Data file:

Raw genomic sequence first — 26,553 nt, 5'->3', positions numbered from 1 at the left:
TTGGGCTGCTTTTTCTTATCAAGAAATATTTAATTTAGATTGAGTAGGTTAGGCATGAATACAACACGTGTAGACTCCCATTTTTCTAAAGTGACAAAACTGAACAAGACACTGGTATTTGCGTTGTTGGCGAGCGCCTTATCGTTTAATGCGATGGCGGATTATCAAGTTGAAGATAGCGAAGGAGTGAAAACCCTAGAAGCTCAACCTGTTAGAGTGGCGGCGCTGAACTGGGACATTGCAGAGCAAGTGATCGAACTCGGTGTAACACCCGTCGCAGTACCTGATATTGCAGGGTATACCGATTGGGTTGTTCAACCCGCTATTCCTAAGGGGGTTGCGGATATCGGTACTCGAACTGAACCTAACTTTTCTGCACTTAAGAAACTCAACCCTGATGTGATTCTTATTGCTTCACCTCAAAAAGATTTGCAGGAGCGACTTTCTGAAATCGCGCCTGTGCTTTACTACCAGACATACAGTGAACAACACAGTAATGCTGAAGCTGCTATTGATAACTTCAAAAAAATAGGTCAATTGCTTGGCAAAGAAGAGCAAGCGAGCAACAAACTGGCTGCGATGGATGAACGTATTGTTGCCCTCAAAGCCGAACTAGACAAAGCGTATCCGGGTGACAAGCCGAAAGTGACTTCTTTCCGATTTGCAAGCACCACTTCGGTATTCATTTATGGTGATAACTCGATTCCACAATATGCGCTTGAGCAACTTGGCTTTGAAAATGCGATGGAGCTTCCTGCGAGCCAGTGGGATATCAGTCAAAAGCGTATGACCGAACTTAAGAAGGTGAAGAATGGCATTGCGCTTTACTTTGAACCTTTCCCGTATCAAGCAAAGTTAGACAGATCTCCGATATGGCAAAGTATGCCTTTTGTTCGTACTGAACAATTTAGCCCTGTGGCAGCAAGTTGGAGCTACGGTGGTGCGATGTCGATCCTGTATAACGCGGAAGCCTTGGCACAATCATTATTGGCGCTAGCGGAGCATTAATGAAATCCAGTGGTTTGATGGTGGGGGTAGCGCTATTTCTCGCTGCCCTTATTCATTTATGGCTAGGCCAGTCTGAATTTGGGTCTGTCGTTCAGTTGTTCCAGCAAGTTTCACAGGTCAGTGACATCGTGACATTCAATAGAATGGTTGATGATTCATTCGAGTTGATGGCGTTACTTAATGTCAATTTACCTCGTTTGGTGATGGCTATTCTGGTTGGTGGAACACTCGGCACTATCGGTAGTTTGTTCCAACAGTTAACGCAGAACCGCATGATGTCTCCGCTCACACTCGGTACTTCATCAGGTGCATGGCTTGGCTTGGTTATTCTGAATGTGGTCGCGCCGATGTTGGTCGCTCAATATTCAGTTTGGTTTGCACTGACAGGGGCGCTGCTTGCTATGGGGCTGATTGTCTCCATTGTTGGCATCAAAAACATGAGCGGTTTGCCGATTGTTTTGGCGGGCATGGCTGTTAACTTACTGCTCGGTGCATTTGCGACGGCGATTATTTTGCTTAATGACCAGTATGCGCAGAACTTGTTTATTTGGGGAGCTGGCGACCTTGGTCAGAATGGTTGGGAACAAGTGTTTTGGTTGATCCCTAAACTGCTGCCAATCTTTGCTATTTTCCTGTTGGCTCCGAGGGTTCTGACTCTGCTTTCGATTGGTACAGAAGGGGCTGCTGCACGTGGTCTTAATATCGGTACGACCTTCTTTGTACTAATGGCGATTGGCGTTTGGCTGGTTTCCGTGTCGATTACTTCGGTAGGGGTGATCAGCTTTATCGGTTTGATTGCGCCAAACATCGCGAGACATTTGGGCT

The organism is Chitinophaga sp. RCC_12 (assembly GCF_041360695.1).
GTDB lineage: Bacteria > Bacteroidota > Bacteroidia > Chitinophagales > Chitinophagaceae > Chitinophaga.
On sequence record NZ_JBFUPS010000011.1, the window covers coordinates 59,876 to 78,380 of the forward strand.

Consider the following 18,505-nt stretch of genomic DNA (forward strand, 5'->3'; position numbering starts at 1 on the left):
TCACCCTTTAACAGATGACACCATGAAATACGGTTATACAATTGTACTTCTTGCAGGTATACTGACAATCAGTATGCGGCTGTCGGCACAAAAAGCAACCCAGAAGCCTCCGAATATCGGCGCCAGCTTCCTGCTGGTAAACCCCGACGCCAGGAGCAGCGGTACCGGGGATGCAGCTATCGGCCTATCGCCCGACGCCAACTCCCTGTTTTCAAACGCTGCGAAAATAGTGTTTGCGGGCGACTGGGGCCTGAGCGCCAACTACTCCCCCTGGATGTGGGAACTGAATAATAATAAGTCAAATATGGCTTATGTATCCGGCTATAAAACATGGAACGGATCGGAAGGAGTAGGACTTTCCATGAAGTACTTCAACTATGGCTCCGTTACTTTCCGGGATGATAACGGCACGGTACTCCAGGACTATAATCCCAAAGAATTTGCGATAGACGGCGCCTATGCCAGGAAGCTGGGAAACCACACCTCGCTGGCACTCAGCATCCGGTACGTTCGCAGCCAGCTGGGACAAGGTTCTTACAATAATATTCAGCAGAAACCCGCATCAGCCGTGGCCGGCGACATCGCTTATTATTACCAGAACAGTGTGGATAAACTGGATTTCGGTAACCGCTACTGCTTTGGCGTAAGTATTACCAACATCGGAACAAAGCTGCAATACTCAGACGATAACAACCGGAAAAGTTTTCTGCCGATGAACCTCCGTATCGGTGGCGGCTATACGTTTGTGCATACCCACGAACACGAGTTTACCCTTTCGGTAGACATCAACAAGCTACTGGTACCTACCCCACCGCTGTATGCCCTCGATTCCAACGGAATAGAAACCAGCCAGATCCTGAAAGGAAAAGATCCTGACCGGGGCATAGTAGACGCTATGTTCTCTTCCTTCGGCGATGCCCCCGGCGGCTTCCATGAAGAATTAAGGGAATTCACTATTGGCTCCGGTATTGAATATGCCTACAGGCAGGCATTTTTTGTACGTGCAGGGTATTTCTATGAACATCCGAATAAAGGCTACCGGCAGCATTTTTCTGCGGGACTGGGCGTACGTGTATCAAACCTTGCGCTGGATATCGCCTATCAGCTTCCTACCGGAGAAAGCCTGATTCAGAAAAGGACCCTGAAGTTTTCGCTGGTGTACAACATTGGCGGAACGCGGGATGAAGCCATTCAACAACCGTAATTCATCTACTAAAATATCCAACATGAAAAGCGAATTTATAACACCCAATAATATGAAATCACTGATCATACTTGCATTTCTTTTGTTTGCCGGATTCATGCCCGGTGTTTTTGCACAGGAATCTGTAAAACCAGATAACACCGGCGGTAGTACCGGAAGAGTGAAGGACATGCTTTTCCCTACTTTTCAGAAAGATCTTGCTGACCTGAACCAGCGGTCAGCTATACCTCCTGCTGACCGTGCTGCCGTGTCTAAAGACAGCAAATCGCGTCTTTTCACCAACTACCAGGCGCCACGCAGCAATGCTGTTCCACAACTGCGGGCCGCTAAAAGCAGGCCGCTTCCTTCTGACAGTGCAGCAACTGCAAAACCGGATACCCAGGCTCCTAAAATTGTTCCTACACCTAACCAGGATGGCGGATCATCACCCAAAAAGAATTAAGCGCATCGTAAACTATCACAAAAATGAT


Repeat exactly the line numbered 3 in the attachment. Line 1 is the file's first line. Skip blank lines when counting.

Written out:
The organism is Chitinophaga sp. RCC_12 (assembly GCF_041360695.1).